Consequently, the OTS have adroitly pointed out that individuals often delay in passing business or agricultural assets to the detriment of the business as if the asset is gifted during the lifetime of the donor, the recipient is likely to receive at a lower base cost than if the parties had waited until the donor died.

The OTS report found that some beneficiaries are hit by both CGT and IHT on the same estate while others paid neither. A good example of the latter is where a spouse receives an asset IHT-free due to the spouse/civil partner exemption, or an individual receiving an asset eligible for APR or BPR:  a beneficiary receiving such an asset may choose to sell it soon after death, paying no CGT or IHT.

The OTS suggests this is a loophole which ought to be closed and is ‘distorting people’s decision-making’; however, removing the uplift will surely lead to some very high CGT bills making it hard for spouses to divest.

However, if the current rules are preventing people from moving assets down the generations, it could be a welcome change for many – and a positive reinvigoration for business.

The CGT uplift has certainly been an extremely popular rule – and we all know what happens when the taxpayer is given too much cake.

BPR and trading businesses, amongst other matters:

The OTS suggests increasing the threshold of ‘trading activity’ required for BPR to match that used for holdover relief and entrepreneurs’ relief (both CGT reliefs) – in other words, no longer would the test be ‘wholly or mainly’ (i.e. above 50% trading), but instead be upwards of 80% trading as suggested by HMRC’s definition of “substantial trading activity”. This could see a dramatic reduction in qualifying businesses…

They also advocate reviewing the treatment of holiday lets. I must admit, this would be extremely welcome given the confusion arising from much of recent case law. The OTS has sensibly suggested an alignment of treatment whereby the IHT treatment matches that of income tax and CGT.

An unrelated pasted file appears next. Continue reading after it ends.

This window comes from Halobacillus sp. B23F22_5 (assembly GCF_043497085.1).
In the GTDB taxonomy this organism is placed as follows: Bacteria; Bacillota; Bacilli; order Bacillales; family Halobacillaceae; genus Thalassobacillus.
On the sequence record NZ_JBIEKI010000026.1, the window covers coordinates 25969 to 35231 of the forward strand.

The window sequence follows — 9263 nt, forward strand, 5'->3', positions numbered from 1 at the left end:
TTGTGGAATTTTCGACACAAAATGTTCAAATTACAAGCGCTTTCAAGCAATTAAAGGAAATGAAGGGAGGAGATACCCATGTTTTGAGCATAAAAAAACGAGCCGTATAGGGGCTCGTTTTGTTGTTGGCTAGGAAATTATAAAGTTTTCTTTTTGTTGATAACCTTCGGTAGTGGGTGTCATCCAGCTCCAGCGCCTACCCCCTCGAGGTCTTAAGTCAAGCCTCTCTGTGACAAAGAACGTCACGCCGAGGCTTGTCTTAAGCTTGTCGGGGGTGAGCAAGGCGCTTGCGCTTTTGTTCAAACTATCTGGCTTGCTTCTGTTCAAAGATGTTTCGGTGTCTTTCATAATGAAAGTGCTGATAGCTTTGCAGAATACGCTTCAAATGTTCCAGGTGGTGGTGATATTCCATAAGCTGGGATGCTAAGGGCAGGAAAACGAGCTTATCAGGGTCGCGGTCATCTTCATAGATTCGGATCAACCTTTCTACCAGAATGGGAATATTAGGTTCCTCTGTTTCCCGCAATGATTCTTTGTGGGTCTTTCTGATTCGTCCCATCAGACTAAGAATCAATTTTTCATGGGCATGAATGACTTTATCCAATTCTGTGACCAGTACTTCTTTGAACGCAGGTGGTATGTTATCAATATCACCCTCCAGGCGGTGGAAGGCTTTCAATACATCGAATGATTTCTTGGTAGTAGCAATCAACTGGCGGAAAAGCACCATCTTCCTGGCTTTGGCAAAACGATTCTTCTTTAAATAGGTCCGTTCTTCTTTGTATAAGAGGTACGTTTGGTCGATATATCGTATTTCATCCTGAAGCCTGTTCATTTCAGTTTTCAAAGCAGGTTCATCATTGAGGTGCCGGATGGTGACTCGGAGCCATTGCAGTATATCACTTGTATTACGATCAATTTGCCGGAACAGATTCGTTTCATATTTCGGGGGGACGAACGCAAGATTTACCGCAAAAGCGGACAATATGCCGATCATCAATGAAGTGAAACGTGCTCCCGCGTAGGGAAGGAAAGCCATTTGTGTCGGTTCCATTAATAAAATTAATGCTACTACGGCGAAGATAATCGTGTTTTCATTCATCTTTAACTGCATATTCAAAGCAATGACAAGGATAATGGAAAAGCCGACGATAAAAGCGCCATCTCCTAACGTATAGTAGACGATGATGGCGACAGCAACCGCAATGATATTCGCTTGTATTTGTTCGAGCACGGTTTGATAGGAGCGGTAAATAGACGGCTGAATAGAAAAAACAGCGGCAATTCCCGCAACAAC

The report also advocates:

  • A review of the position whereby a farmer moves out and goes into care a few months before death, often rendering a hugely disadvantageous position for APR purposes.
  • Scrapping the taper relief due to its complexity.
  • Allowing all life assurance policies to be IHT-free whether or not they are written into trust.
  • A review of the pre-owned asset charge (POAT).
  • A review of ‘gifting out of surplus income’ which can be an extremely beneficial tax planning exercise – the OTS’s proposals have drawn heavy criticism from experts. Surely as income has been taxed often at the higher rate individuals should be free to gift what income they do not need, at no further tax!
  • Shifting the responsibly of the tax bill on recipients of a ‘failed’ gift, to the estate of the person who made the gift.
  • A much-needed review of the residence nil rate band rules as these are complex.
  • The OTS also suggests scrapping the oft-forgotten ‘fourteen-year rule’ which comes into play with trusts.

We must now await the government’s response to these proposals.

To be continued…

This paper is intended to be a brief note for clients and other interested parties. The information is believed to be correct at the date of publication but should not be relied upon as a substitute for professional advice. Please speak to a member of our team –